by Maureen Killoran, MA, DMin
“Stop and smell the roses,” people often say. Then they smile ruefully, because everybody knows there isn’t enough TIME to stop or, as my daughter says, to “chill.”
This is the Conventional Wisdom – and I’m here to tell you that the CW is simply WRONG. Researchers in Positive Psychology find that people actually get more done if they take time out to SAVOR their day. Not only that, but, over time, people who set aside a few hours every week are likely to be healthier, more relaxed, and better able to cope with the stresses of everyday life.
Why not try it? Give yourself the gift of Savoring. (Hey, stress is all you have to lose!)
To start, make a list of 10 things you REALLY enjoy doing, whether or not you’ve made time for them lately. I’m talking about stuff that gives you real pleasure. They may be things you do alone, or with one other person, or with a group. Look over the list, and see if one thing says “pick me.” Choose one of those activities that you enjoy.
Now: Take out your calendar, and SOME TIME IN THE NEXT MONTH, block out at least a 2-hour period that is JUST FOR YOU. Half a day is better. A whole day is best of all. Do whatever is needed to make that time free. Ask a neighbor to baby-sit. Tell your spouse you’ll be busy. Say “no” to the half-dozen requests that will almost certainly challenge your Savoring Time .
And when Your Day comes . . . GO FOR IT, whether you’re making a picture, walking in the woods, going to a movie, or just sitting still. What matters is that you’re doing something you really enjoy.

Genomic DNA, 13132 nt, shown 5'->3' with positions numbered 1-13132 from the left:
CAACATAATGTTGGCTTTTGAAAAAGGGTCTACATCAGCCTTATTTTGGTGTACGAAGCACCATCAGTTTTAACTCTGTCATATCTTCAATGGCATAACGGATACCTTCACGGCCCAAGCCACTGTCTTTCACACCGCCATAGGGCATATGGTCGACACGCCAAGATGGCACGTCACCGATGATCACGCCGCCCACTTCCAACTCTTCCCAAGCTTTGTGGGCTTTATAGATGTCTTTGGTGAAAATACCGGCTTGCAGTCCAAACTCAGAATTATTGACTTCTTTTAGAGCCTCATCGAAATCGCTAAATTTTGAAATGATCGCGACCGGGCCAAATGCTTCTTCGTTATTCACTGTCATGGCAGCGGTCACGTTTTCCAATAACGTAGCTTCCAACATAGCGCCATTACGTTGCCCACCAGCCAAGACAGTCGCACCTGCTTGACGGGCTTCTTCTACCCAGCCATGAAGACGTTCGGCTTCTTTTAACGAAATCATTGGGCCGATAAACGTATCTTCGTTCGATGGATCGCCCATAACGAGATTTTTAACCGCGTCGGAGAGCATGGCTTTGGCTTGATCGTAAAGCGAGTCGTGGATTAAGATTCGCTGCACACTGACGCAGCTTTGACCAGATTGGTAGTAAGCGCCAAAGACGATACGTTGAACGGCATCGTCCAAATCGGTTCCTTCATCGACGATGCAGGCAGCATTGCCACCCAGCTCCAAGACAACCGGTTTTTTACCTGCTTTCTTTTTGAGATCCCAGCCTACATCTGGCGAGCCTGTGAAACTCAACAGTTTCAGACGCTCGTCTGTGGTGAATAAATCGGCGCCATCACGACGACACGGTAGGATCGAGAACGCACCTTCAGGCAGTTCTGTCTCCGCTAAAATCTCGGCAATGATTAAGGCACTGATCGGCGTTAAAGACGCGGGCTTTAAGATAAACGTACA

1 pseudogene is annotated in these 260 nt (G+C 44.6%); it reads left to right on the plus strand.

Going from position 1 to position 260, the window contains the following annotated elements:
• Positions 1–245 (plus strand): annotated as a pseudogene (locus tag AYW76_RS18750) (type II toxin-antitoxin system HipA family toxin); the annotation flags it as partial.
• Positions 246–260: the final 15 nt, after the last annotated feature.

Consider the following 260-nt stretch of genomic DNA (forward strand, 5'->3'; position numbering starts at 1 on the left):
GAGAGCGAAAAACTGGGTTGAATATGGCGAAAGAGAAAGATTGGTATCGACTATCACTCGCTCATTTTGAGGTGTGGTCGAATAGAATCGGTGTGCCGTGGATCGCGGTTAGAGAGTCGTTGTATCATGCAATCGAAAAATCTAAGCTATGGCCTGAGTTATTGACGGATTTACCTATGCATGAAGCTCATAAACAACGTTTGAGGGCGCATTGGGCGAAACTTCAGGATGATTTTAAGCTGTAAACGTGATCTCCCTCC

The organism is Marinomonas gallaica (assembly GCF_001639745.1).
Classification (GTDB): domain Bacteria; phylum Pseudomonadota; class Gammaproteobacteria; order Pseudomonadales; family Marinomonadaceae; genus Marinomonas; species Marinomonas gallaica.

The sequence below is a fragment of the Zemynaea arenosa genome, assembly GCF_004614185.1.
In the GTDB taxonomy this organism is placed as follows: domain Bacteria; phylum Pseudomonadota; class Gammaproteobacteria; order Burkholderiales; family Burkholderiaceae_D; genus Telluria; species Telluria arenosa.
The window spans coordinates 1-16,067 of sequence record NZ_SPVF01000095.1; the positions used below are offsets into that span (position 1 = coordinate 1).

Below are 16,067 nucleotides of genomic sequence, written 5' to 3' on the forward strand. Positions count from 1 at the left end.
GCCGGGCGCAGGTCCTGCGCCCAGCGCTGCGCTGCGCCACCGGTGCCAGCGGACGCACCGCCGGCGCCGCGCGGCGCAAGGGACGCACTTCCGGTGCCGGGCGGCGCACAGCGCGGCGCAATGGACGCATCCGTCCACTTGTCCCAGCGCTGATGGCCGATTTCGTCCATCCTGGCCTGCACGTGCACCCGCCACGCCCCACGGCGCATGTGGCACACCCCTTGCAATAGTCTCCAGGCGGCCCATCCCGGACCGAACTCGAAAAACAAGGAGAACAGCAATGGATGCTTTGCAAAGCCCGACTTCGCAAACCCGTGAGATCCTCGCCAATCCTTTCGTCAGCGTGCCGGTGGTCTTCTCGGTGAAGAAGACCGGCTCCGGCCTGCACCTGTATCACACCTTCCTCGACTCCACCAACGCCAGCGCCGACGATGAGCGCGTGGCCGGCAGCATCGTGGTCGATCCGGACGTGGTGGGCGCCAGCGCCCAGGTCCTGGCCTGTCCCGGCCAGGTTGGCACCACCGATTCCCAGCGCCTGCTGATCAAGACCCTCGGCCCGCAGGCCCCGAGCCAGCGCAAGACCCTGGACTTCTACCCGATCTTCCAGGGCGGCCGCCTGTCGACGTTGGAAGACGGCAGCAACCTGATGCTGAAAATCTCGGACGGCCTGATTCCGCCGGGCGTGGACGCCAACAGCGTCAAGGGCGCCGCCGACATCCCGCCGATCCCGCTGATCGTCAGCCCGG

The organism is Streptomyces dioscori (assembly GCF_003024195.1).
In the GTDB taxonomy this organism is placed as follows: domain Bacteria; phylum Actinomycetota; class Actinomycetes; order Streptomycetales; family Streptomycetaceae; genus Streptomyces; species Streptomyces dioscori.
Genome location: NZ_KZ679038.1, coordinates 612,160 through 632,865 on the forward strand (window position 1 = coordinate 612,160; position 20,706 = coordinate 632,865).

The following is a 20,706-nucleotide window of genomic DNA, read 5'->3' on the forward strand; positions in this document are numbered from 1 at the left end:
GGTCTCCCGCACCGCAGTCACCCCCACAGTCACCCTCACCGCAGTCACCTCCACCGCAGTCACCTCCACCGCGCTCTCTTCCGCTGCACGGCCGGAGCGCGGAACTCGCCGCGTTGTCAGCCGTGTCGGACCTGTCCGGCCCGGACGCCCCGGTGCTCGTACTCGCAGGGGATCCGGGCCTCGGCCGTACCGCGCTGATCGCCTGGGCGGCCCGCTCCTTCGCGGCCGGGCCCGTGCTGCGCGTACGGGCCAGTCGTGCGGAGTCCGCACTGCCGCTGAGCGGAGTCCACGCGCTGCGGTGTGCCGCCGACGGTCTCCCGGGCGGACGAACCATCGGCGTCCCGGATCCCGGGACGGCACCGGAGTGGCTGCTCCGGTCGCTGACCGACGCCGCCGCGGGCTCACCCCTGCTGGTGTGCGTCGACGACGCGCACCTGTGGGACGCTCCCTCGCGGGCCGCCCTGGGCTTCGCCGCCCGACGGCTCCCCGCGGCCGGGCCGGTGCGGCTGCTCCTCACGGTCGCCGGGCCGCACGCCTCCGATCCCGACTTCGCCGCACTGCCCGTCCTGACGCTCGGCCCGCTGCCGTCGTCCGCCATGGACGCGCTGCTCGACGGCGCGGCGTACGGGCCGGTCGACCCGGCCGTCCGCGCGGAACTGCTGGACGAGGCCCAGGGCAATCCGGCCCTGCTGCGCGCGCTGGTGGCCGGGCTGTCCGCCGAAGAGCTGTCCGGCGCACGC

These tricks will help you get the most out of your day:
• Give yourself permission – this is Your Day. It is absolutely 100% okay for you to be taking this time. Leave your cel phone at home, or at least turned off. When kill-joy thinking comes along (and it will), play with it. Pretend it’s a stick floating in a stream, and just let it drift away.
• Keep the day alive – collect a souvenir or take mental photographs to help you hold on to this special time.
• Focus – as though you were taking a photograph, adjust the “depth of field.” Focus on selected aspects of the experience and let the others go.
• Immerse Yourself – Try not to analyze the experience, just be there. You’re savoring, remember?
• Tell the story – Share your experience with a friend or partner – the joy that’s shared multiples by ten.
• Write it down. Read it over as a reminder in a few days or weeks.
When your Savoring time is over, celebrate! Pat yourself on the back for challenging the Conventional Wisdom. And, while you’re at it, why not take out your calendar and make another date for Savoring Your Day?
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(c) M. Killoran, 2004